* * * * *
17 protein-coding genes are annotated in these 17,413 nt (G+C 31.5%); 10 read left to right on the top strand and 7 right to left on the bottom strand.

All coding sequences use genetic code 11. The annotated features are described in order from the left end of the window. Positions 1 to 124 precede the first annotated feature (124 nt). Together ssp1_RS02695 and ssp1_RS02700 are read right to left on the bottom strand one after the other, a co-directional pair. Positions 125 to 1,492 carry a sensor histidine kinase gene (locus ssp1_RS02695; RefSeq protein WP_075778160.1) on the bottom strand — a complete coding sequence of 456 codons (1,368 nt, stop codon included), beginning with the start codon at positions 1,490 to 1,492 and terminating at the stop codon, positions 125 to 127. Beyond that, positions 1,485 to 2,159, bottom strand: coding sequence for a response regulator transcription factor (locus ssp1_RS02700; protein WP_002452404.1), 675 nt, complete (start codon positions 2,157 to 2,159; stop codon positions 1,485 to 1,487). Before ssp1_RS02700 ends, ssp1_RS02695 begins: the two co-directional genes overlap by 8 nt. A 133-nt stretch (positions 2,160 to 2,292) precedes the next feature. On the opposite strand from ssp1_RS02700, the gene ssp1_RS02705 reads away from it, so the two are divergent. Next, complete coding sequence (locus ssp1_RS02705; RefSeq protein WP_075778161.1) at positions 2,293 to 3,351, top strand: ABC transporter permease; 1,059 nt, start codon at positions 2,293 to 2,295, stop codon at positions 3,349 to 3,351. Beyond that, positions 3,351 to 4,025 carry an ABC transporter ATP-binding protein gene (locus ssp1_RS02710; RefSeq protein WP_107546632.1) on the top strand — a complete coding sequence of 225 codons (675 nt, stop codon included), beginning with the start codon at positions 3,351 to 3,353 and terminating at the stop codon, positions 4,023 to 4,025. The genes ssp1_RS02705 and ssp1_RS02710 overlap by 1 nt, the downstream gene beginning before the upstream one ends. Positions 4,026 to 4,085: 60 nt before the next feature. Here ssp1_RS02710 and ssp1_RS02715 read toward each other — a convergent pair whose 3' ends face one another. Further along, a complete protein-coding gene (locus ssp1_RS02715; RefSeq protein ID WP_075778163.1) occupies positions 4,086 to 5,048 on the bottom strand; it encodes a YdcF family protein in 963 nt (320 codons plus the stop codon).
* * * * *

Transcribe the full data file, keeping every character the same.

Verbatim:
17 protein-coding genes are annotated in these 17,413 nt (G+C 31.5%); 10 read left to right on the top strand and 7 right to left on the bottom strand.

All coding sequences use genetic code 11. The annotated features are described in order from the left end of the window. Positions 1 to 124 precede the first annotated feature (124 nt). Together ssp1_RS02695 and ssp1_RS02700 are read right to left on the bottom strand one after the other, a co-directional pair. Positions 125 to 1,492 carry a sensor histidine kinase gene (locus ssp1_RS02695; RefSeq protein WP_075778160.1) on the bottom strand — a complete coding sequence of 456 codons (1,368 nt, stop codon included), beginning with the start codon at positions 1,490 to 1,492 and terminating at the stop codon, positions 125 to 127. Beyond that, positions 1,485 to 2,159, bottom strand: coding sequence for a response regulator transcription factor (locus ssp1_RS02700; protein WP_002452404.1), 675 nt, complete (start codon positions 2,157 to 2,159; stop codon positions 1,485 to 1,487). Before ssp1_RS02700 ends, ssp1_RS02695 begins: the two co-directional genes overlap by 8 nt. A 133-nt stretch (positions 2,160 to 2,292) precedes the next feature. On the opposite strand from ssp1_RS02700, the gene ssp1_RS02705 reads away from it, so the two are divergent. Next, complete coding sequence (locus ssp1_RS02705; RefSeq protein WP_075778161.1) at positions 2,293 to 3,351, top strand: ABC transporter permease; 1,059 nt, start codon at positions 2,293 to 2,295, stop codon at positions 3,349 to 3,351. Beyond that, positions 3,351 to 4,025 carry an ABC transporter ATP-binding protein gene (locus ssp1_RS02710; RefSeq protein WP_107546632.1) on the top strand — a complete coding sequence of 225 codons (675 nt, stop codon included), beginning with the start codon at positions 3,351 to 3,353 and terminating at the stop codon, positions 4,023 to 4,025. The genes ssp1_RS02705 and ssp1_RS02710 overlap by 1 nt, the downstream gene beginning before the upstream one ends. Positions 4,026 to 4,085: 60 nt before the next feature. Here ssp1_RS02710 and ssp1_RS02715 read toward each other — a convergent pair whose 3' ends face one another. Further along, a complete protein-coding gene (locus ssp1_RS02715; RefSeq protein ID WP_075778163.1) occupies positions 4,086 to 5,048 on the bottom strand; it encodes a YdcF family protein in 963 nt (320 codons plus the stop codon).